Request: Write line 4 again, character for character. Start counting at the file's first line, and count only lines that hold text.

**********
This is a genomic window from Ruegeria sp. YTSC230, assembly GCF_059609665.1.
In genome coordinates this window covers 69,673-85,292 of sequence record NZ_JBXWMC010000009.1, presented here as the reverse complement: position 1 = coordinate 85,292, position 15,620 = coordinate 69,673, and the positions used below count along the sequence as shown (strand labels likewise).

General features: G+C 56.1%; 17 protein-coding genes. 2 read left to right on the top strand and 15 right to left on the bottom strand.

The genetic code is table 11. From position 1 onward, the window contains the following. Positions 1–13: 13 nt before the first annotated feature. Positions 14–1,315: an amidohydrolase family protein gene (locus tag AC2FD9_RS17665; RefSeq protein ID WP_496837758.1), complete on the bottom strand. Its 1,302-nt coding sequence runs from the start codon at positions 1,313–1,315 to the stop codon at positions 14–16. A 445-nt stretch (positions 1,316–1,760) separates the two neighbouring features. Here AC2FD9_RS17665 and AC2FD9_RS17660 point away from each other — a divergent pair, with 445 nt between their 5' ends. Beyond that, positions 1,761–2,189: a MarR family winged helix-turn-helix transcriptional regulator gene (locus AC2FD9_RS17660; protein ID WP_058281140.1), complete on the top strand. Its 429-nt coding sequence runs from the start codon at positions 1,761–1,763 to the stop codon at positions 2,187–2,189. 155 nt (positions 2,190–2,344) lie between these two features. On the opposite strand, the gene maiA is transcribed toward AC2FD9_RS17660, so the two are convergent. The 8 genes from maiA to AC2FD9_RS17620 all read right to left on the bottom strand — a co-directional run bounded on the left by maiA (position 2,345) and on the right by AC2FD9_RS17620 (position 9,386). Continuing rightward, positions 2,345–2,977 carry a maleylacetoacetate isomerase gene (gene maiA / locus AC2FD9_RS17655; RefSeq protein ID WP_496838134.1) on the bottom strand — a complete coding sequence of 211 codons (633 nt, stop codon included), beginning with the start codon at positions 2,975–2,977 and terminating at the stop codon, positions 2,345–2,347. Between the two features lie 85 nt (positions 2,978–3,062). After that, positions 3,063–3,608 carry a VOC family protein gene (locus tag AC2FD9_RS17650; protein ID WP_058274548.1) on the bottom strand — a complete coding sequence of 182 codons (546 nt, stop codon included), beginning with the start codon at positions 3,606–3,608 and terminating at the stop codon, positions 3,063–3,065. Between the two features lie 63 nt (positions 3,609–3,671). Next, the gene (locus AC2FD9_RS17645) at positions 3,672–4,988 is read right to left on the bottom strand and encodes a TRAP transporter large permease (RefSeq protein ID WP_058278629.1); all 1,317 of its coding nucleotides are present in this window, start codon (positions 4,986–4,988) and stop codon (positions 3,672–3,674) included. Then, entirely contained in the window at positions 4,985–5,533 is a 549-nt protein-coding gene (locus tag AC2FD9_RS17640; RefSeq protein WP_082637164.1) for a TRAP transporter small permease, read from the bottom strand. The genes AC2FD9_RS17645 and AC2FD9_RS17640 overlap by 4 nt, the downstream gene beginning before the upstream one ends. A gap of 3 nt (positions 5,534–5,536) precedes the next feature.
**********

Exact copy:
The genetic code is table 11. From position 1 onward, the window contains the following. Positions 1–13: 13 nt before the first annotated feature. Positions 14–1,315: an amidohydrolase family protein gene (locus tag AC2FD9_RS17665; RefSeq protein ID WP_496837758.1), complete on the bottom strand. Its 1,302-nt coding sequence runs from the start codon at positions 1,313–1,315 to the stop codon at positions 14–16. A 445-nt stretch (positions 1,316–1,760) separates the two neighbouring features. Here AC2FD9_RS17665 and AC2FD9_RS17660 point away from each other — a divergent pair, with 445 nt between their 5' ends. Beyond that, positions 1,761–2,189: a MarR family winged helix-turn-helix transcriptional regulator gene (locus AC2FD9_RS17660; protein ID WP_058281140.1), complete on the top strand. Its 429-nt coding sequence runs from the start codon at positions 1,761–1,763 to the stop codon at positions 2,187–2,189. 155 nt (positions 2,190–2,344) lie between these two features. On the opposite strand, the gene maiA is transcribed toward AC2FD9_RS17660, so the two are convergent. The 8 genes from maiA to AC2FD9_RS17620 all read right to left on the bottom strand — a co-directional run bounded on the left by maiA (position 2,345) and on the right by AC2FD9_RS17620 (position 9,386). Continuing rightward, positions 2,345–2,977 carry a maleylacetoacetate isomerase gene (gene maiA / locus AC2FD9_RS17655; RefSeq protein ID WP_496838134.1) on the bottom strand — a complete coding sequence of 211 codons (633 nt, stop codon included), beginning with the start codon at positions 2,975–2,977 and terminating at the stop codon, positions 2,345–2,347. Between the two features lie 85 nt (positions 2,978–3,062). After that, positions 3,063–3,608 carry a VOC family protein gene (locus tag AC2FD9_RS17650; protein ID WP_058274548.1) on the bottom strand — a complete coding sequence of 182 codons (546 nt, stop codon included), beginning with the start codon at positions 3,606–3,608 and terminating at the stop codon, positions 3,063–3,065. Between the two features lie 63 nt (positions 3,609–3,671). Next, the gene (locus AC2FD9_RS17645) at positions 3,672–4,988 is read right to left on the bottom strand and encodes a TRAP transporter large permease (RefSeq protein ID WP_058278629.1); all 1,317 of its coding nucleotides are present in this window, start codon (positions 4,986–4,988) and stop codon (positions 3,672–3,674) included. Then, entirely contained in the window at positions 4,985–5,533 is a 549-nt protein-coding gene (locus tag AC2FD9_RS17640; RefSeq protein WP_082637164.1) for a TRAP transporter small permease, read from the bottom strand. The genes AC2FD9_RS17645 and AC2FD9_RS17640 overlap by 4 nt, the downstream gene beginning before the upstream one ends. A gap of 3 nt (positions 5,534–5,536) precedes the next feature.